Non-state actors in Europe and beyond: The true shapers of cybersecurity norms?!

8 Jun 2018 02:00h

Event report

At the beginning of the session, the moderator of the workshop, Ms Jacqueline Eggenschwiler (Member, EURALO Individuals’ Association), asked the audience to use the Mentimeter online tool to express their views on the most engaged stakeholders in the norm-building process. 

The word cloud showed the prominence of the tech community, the private sector and civil society. The co-moderator, Ms Tatiana Tropina (Senior Researcher, Max Planck Institute for Foreign and International Criminal Law), noticed that this word cloud reflects people’s aspirations, rather than the real situation. 

Dr Wolfgang Kleinwächter (Member, Global Commission for the Stability of Cyberspace)continued by providing background information regarding the history of the emergence of cyber-norms. He noted that strong regulation would stifle innovation and development, but that it is necessary to stick to certain rules in cyberspace. In addition, governments cannot control cyberspace due to their lack of or limited technological knowledge, especially for attribution issues. Government have now ‘opened the door a little bit to the private sector’. However, the negotiation of legally binding norms is the states’ prerogative. 

Mr Maarten Botterman (Member, Board of Directors, Internet Corporation for Assigned Names and Numbers (ICANN)) reflected on the role of industry and soft norms. Industry has its own interest to participate in norm-making, thus allowing their market to flourish. In so doing, industry sometimes develops soft norms to keep each other under self-regulation. As for civil society, ‘they may stimulate industry to come to norms, they may stimulate states to come to agreements, but they don’t set the norms themselves’.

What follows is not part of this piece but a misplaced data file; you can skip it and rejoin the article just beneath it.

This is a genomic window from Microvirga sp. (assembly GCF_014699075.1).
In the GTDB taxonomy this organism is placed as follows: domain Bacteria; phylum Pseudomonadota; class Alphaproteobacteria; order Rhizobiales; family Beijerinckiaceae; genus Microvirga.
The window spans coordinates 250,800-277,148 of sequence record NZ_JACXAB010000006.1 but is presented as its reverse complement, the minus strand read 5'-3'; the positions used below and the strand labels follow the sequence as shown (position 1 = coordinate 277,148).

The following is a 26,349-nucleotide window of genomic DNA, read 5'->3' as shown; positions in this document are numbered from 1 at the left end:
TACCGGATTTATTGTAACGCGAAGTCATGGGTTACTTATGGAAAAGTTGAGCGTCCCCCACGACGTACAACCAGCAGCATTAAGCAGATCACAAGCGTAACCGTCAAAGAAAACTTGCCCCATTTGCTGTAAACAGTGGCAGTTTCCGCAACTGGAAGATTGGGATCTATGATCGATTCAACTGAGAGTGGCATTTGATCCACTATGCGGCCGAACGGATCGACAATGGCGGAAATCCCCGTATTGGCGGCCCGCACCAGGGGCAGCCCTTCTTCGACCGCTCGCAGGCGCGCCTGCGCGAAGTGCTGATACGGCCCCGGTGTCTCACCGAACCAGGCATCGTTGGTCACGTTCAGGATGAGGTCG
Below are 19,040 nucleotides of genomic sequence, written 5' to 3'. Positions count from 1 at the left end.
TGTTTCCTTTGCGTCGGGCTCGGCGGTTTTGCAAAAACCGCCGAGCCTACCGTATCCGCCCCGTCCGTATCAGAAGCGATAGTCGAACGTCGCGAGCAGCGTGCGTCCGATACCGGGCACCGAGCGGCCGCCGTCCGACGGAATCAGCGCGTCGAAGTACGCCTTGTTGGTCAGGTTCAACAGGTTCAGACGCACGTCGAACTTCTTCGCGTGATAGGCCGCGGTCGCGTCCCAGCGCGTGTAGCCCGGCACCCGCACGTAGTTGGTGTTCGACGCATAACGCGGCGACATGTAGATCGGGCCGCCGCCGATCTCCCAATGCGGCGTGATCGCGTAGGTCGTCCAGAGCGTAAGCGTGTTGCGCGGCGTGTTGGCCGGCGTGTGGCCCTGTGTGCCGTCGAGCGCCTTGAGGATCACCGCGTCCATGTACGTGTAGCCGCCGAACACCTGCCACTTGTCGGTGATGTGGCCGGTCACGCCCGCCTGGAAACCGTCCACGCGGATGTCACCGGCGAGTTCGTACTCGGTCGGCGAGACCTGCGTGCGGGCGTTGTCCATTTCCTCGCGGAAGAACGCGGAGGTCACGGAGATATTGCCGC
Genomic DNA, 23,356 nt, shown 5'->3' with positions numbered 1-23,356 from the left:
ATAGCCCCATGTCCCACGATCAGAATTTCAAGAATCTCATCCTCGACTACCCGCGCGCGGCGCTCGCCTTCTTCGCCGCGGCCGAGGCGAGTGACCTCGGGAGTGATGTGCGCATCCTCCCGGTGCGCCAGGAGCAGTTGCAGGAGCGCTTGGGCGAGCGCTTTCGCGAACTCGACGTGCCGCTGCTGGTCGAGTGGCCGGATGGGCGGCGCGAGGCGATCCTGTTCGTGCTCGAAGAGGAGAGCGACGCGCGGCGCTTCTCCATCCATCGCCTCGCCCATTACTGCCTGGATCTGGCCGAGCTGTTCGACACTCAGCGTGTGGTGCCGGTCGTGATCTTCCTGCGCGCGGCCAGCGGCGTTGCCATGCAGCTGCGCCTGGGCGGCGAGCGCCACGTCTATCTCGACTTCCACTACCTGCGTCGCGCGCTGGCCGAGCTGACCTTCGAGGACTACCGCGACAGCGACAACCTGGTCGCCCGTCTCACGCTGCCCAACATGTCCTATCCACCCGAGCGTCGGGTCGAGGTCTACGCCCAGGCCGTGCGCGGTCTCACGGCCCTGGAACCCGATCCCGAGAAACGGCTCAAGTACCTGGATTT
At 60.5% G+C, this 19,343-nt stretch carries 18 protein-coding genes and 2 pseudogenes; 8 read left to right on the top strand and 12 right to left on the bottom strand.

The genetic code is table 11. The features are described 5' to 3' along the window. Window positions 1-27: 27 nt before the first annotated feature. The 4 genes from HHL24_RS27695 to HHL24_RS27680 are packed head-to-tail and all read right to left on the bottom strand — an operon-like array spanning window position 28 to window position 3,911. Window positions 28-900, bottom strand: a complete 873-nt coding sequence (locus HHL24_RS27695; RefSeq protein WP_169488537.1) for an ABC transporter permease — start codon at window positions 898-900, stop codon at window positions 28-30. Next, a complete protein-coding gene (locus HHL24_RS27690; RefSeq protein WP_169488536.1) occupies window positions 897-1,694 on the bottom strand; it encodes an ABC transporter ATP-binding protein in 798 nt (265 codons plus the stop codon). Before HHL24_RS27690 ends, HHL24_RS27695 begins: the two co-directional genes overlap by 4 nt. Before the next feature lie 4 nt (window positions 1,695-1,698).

Mr Christoph Steck (Director Public Policy & Internet, Telefonica)provided several understandings of a norm: 1) Legal norms as regulation; 2) Self-regulation, when a particular stakeholder sets the norms of behaviour and adheres to them;  3) Co-regulation, when a third party (governments for instance) act as supervisors for self-regulating norms; and 4) Security standards for manufacturers and producers.

Ms Nata Goderdzishvili (Head of Legal Department, GeorgianData Exchange Agency) spoke from the government perspective and expressed skepticism regarding Microsoft’s proposal of a Digital Geneva Convention. ‘Big multinational companies can dictate international conventions… of course private companies have a big role in setting and applying specific standards, but it is the states who should agree on [standards]’. She noted that states have made good progress in cyber norm-building despite some failures, such as the UN Group of Governmental Experts (UN GGE) in 2017.

Ms Dominique Lazanski (Public Policy Director, GSMA)highlighted the issue of discrepancy in adopting cyber norms by certain countries, thus leading to a division in ‘western norms’ and ‘non-western norms’, so that ‘two different states are likely to be operating under their separate definitions of norms’. She mentioned, inter alia, the importance of information sharing during cyber-attacks, and the need for multistakeholder participation in the response to and mitigation of the attacks.